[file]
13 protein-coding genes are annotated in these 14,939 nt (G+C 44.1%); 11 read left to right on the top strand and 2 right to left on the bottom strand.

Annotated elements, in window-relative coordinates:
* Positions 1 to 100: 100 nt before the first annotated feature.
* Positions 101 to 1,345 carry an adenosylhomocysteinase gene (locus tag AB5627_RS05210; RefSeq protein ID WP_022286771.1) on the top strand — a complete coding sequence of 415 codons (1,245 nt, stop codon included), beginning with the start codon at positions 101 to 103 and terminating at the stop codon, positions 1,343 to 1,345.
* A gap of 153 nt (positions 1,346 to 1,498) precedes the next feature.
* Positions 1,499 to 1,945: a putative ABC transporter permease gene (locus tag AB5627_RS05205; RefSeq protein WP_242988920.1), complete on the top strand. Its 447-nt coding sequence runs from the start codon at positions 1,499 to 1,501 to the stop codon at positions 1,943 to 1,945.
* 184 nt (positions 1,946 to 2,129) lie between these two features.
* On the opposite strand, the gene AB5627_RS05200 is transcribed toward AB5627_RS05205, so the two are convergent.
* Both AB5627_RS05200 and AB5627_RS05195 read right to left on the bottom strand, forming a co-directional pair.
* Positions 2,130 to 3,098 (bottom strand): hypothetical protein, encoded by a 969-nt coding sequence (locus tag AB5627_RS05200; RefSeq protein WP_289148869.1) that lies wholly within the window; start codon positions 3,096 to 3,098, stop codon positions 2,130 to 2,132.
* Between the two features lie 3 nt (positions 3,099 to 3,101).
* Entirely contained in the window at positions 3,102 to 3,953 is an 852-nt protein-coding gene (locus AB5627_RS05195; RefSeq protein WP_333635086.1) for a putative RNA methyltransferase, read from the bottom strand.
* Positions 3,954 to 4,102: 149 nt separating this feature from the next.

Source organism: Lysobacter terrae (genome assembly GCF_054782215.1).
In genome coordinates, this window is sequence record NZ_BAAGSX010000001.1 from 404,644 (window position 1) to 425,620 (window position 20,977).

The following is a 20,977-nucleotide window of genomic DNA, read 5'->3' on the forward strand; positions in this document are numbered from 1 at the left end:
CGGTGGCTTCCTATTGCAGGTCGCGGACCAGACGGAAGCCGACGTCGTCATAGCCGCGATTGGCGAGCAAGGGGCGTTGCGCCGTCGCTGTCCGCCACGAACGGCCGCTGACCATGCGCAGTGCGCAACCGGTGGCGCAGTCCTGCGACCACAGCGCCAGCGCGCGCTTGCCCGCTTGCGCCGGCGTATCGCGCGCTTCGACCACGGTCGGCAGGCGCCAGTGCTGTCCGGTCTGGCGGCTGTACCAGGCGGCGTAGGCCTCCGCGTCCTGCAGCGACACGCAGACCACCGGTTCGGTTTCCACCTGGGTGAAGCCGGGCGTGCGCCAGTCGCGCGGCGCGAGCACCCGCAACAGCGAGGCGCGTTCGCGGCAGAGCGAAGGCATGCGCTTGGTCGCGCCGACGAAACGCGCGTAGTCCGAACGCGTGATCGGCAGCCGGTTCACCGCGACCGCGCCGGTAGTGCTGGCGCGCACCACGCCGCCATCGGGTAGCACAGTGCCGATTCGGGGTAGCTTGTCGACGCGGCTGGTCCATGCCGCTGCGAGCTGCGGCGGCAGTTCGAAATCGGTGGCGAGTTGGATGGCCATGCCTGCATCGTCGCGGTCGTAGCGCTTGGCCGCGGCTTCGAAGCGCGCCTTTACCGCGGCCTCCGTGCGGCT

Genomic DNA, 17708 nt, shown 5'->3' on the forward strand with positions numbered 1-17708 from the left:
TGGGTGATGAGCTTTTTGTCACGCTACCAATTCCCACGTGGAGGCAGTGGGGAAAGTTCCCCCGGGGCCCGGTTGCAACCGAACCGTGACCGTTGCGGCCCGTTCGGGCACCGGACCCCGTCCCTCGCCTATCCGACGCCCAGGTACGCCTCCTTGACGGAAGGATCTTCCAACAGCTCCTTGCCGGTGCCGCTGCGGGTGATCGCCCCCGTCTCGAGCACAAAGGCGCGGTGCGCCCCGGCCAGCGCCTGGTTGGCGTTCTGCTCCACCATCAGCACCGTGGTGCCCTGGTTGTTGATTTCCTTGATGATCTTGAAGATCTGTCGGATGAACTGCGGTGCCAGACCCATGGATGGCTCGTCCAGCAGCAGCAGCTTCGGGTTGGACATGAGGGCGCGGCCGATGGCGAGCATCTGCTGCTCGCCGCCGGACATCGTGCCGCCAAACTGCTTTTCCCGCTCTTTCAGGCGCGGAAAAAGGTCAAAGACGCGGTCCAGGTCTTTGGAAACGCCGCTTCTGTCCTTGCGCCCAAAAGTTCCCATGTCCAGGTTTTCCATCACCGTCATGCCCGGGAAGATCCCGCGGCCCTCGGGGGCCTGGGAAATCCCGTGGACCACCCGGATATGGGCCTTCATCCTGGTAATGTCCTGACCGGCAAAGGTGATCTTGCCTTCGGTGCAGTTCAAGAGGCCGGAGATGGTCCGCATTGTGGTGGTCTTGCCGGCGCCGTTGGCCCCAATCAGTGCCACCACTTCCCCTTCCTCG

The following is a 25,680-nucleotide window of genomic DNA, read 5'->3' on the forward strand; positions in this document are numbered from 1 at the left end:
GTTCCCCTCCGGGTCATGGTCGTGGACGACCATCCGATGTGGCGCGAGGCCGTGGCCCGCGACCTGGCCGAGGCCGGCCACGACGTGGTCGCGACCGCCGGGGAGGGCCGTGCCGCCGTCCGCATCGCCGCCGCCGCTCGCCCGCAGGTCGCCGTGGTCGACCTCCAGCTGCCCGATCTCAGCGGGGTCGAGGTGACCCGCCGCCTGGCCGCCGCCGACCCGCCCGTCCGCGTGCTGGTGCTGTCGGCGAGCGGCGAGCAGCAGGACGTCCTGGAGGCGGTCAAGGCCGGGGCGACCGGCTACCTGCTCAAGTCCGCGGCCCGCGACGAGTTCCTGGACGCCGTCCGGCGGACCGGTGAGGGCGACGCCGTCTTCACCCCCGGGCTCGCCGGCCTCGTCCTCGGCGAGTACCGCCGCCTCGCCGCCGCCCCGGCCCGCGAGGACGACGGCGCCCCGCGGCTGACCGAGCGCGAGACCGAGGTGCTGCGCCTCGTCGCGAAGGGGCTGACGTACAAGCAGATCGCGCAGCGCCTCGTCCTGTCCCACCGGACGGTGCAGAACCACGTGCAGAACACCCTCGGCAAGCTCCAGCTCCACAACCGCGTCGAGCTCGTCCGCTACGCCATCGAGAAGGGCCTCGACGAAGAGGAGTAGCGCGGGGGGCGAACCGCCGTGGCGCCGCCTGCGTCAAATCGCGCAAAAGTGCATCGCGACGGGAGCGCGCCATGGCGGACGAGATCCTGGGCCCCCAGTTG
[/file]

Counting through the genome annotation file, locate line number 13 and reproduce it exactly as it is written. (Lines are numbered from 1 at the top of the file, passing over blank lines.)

* Positions 3,954 to 4,102: 149 nt separating this feature from the next.